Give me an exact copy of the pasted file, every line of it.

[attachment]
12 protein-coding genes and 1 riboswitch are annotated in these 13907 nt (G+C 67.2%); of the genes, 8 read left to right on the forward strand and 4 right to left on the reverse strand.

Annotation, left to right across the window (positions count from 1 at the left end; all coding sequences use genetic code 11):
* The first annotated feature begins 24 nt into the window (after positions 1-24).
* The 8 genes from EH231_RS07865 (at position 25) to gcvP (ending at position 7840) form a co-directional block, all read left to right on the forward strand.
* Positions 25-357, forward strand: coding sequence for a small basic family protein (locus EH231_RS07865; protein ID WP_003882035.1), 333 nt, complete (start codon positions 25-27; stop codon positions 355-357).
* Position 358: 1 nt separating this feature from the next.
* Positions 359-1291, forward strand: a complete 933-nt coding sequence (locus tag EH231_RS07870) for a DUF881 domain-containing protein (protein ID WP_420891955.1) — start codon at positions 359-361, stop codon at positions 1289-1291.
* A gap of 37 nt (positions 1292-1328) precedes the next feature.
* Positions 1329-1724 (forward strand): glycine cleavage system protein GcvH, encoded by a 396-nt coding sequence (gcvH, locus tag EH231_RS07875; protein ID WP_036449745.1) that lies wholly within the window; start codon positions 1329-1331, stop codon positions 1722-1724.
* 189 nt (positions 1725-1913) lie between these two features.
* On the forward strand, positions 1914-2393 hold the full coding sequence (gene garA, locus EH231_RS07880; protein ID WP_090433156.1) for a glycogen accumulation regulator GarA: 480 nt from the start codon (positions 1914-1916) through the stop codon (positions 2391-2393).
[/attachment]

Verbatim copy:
12 protein-coding genes and 1 riboswitch are annotated in these 13907 nt (G+C 67.2%); of the genes, 8 read left to right on the forward strand and 4 right to left on the reverse strand.

Annotation, left to right across the window (positions count from 1 at the left end; all coding sequences use genetic code 11):
* The first annotated feature begins 24 nt into the window (after positions 1-24).
* The 8 genes from EH231_RS07865 (at position 25) to gcvP (ending at position 7840) form a co-directional block, all read left to right on the forward strand.
* Positions 25-357, forward strand: coding sequence for a small basic family protein (locus EH231_RS07865; protein ID WP_003882035.1), 333 nt, complete (start codon positions 25-27; stop codon positions 355-357).
* Position 358: 1 nt separating this feature from the next.
* Positions 359-1291, forward strand: a complete 933-nt coding sequence (locus tag EH231_RS07870) for a DUF881 domain-containing protein (protein ID WP_420891955.1) — start codon at positions 359-361, stop codon at positions 1289-1291.
* A gap of 37 nt (positions 1292-1328) precedes the next feature.
* Positions 1329-1724 (forward strand): glycine cleavage system protein GcvH, encoded by a 396-nt coding sequence (gcvH, locus tag EH231_RS07875; protein ID WP_036449745.1) that lies wholly within the window; start codon positions 1329-1331, stop codon positions 1722-1724.
* 189 nt (positions 1725-1913) lie between these two features.
* On the forward strand, positions 1914-2393 hold the full coding sequence (gene garA, locus EH231_RS07880; protein ID WP_090433156.1) for a glycogen accumulation regulator GarA: 480 nt from the start codon (positions 1914-1916) through the stop codon (positions 2391-2393).